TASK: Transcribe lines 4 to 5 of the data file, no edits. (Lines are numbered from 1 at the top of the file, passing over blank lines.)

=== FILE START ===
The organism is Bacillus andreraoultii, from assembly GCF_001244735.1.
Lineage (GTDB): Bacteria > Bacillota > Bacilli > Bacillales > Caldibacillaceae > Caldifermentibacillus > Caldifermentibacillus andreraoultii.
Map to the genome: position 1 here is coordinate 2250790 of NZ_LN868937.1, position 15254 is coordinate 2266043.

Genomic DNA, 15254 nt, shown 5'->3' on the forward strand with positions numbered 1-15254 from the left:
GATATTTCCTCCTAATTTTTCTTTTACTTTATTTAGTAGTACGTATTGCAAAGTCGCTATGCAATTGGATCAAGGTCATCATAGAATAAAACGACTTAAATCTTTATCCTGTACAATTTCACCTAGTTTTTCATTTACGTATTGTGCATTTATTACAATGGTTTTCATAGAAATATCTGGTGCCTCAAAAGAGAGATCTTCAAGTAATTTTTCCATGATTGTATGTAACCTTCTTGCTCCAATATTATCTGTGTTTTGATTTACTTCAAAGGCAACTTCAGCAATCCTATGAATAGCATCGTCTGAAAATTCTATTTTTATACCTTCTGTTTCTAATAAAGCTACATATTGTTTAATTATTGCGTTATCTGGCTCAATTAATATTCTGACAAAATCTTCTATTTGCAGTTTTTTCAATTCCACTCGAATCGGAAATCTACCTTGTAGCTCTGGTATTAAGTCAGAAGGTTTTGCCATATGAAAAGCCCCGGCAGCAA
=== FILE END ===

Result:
Genomic DNA, 15254 nt, shown 5'->3' on the forward strand with positions numbered 1-15254 from the left:
GATATTTCCTCCTAATTTTTCTTTTACTTTATTTAGTAGTACGTATTGCAAAGTCGCTATGCAATTGGATCAAGGTCATCATAGAATAAAACGACTTAAATCTTTATCCTGTACAATTTCACCTAGTTTTTCATTTACGTATTGTGCATTTATTACAATGGTTTTCATAGAAATATCTGGTGCCTCAAAAGAGAGATCTTCAAGTAATTTTTCCATGATTGTATGTAACCTTCTTGCTCCAATATTATCTGTGTTTTGATTTACTTCAAAGGCAACTTCAGCAATCCTATGAATAGCATCGTCTGAAAATTCTATTTTTATACCTTCTGTTTCTAATAAAGCTACATATTGTTTAATTATTGCGTTATCTGGCTCAATTAATATTCTGACAAAATCTTCTATTTGCAGTTTTTTCAATTCCACTCGAATCGGAAATCTACCTTGTAGCTCTGGTATTAAGTCAGAAGGTTTTGCCATATGAAAAGCCCCGGCAGCAA